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A Soil Profile

What is a soil profile?

If you took a chunk of soil from the ground, say about a foot or two deep, you will see a change in the colors and texture as you go deeper into the ground. You might be able to see some of the same things shown in the soil profile below.


How is soil formed?

Soil is formed in several ways. The break down, or weathering of rocks, is one way soil is formed. Water, wind, and ice also help to create soil. Earth materials are carried by water, wind, and ice and are eventually dropped in places where they settle and mix with other materials to become soil. But the key ingredient to the making of soil is the living and once-living things that are found in it. These living and dead organisms are called organic matter. They turn the sand, silt, and rock pieces into a mixture that is good for more life to live and grow.

What is in soil?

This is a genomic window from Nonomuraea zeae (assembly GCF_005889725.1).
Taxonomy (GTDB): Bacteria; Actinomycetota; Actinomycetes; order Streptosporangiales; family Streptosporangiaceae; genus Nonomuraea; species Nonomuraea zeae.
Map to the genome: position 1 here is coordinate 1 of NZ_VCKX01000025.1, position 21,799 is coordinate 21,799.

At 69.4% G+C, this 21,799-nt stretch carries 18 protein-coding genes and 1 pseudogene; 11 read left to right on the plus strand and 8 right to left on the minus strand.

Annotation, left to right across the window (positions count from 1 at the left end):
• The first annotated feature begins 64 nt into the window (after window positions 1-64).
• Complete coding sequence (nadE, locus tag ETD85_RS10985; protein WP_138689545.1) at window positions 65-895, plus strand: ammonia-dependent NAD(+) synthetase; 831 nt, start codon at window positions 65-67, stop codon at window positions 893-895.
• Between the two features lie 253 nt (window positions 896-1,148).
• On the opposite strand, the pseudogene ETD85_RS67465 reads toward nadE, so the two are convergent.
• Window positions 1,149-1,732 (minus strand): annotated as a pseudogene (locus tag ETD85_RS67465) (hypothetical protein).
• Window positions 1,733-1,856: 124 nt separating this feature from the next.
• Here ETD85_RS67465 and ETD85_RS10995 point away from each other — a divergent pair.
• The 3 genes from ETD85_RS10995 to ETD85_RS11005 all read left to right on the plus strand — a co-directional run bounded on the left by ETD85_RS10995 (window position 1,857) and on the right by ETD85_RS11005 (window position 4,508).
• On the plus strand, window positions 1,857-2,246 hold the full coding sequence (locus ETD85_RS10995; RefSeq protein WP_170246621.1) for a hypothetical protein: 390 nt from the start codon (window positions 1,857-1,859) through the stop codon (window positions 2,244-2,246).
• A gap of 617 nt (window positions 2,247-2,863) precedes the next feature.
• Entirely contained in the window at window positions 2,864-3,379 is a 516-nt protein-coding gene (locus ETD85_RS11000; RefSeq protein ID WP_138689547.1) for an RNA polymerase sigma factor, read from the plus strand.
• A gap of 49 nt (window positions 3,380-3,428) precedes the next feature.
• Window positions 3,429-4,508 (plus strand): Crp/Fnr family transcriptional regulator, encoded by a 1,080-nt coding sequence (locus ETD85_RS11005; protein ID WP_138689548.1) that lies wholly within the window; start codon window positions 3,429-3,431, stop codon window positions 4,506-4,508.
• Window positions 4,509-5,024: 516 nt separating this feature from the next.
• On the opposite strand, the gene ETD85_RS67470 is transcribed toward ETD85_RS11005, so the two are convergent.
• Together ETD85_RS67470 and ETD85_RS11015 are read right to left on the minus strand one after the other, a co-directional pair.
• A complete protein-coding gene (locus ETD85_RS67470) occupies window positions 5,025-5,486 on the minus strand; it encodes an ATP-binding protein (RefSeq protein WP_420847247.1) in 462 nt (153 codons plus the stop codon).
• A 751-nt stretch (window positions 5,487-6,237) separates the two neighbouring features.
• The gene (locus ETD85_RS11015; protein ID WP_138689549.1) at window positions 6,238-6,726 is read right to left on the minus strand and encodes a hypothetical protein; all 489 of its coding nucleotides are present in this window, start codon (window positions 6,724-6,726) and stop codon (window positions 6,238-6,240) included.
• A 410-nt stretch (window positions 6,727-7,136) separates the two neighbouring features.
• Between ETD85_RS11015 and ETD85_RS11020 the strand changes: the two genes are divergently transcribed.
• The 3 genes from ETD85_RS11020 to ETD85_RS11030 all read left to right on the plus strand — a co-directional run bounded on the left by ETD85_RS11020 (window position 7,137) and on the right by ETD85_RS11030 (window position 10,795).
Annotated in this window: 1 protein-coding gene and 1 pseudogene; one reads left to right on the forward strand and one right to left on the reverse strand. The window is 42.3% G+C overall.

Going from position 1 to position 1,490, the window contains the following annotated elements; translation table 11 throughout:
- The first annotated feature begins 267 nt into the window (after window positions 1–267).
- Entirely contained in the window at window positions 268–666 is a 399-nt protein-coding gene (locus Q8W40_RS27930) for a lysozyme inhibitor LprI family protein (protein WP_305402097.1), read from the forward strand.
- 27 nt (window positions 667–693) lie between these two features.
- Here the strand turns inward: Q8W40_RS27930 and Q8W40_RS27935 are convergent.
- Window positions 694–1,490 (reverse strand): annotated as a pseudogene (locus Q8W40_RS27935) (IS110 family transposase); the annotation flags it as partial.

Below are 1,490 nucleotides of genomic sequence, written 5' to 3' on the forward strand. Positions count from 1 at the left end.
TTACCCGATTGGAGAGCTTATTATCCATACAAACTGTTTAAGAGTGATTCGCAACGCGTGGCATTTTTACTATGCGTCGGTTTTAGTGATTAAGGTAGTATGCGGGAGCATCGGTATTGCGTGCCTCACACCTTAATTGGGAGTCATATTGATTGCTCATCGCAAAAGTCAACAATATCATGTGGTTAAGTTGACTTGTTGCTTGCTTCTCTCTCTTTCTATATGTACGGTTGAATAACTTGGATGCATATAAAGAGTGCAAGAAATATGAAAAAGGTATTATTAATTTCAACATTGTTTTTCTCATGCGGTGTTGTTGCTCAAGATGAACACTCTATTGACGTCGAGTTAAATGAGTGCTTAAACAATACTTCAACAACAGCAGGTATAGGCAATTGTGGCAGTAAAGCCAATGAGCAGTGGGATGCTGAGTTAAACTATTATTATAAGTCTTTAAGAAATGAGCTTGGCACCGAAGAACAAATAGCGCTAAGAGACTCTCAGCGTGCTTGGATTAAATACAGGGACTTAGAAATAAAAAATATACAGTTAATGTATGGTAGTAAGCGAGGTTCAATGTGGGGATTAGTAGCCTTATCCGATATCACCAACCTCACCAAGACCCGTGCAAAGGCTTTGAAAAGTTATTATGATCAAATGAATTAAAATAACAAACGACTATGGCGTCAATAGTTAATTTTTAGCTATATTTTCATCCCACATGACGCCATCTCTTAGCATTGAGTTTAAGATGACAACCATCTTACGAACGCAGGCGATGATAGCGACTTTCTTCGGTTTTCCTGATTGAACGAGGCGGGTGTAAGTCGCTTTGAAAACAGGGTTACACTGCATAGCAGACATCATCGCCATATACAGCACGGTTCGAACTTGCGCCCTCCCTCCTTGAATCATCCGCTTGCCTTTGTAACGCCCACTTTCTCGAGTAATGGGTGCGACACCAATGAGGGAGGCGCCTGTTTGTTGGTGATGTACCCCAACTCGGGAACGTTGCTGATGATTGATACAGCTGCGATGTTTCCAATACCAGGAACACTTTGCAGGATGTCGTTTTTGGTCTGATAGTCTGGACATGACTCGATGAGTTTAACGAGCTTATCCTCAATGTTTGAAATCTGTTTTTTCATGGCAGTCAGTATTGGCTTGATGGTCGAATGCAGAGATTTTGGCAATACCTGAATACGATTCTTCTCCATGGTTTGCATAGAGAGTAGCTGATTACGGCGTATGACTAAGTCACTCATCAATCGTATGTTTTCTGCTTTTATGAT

Soil is a mixture of four main ingredients: weathered rock, organic matter, air, and water. The weathered rock can be in the form of sand, silt, clay, pebbles, or other size rocks. Organic matter can be anything from old leaves, dead animals and plants, or tiny living things. The last two ingredients in soil are from the nonliving world. These two ingredients are air and water. Without air and water, the tiny organisms found in soil cannot live, grow, and help dead matter to decay.

What are the layers of soil?

First you find topsoil. This is the ground layer we walk upon, commonly referred to as 'dirt'. It is nutrient rich due to the decaying plant and animal matter, called 'humus', within. Beneath the topsoil we find the lighter colored subsoil. Subsoil is the middle layer that contains large rocks alongside minerals washed out of the topsoil. Within the subsoil area there is a layer called substratum, this is the deepest layer where rocks weather to form new subsoil. Beneath the substratum is the solid, hard bedrock, untouched by weather, plant or animal.

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